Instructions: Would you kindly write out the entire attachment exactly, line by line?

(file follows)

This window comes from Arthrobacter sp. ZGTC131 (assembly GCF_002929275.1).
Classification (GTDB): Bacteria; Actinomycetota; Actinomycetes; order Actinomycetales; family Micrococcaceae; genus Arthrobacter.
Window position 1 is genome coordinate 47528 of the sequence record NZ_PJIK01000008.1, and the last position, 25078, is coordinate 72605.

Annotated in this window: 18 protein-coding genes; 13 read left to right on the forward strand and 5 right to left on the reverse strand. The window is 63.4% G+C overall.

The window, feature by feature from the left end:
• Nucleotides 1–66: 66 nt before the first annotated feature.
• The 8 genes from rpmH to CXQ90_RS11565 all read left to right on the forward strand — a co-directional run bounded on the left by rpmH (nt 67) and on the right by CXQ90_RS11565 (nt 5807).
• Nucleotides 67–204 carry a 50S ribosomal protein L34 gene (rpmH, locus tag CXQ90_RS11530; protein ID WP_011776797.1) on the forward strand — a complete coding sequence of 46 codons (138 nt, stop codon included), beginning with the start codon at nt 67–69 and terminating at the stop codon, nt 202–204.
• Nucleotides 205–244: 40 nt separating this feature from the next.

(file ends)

This window comes from Arthrobacter sp. ZGTC131 (assembly GCF_002929275.1).
Classification (GTDB): Bacteria; Actinomycetota; Actinomycetes; order Actinomycetales; family Micrococcaceae; genus Arthrobacter.
Window position 1 is genome coordinate 47528 of the sequence record NZ_PJIK01000008.1, and the last position, 25078, is coordinate 72605.

Annotated in this window: 18 protein-coding genes; 13 read left to right on the forward strand and 5 right to left on the reverse strand. The window is 63.4% G+C overall.

The window, feature by feature from the left end:
• Nucleotides 1–66: 66 nt before the first annotated feature.
• The 8 genes from rpmH to CXQ90_RS11565 all read left to right on the forward strand — a co-directional run bounded on the left by rpmH (nt 67) and on the right by CXQ90_RS11565 (nt 5807).
• Nucleotides 67–204 carry a 50S ribosomal protein L34 gene (rpmH, locus tag CXQ90_RS11530; protein ID WP_011776797.1) on the forward strand — a complete coding sequence of 46 codons (138 nt, stop codon included), beginning with the start codon at nt 67–69 and terminating at the stop codon, nt 202–204.
• Nucleotides 205–244: 40 nt separating this feature from the next.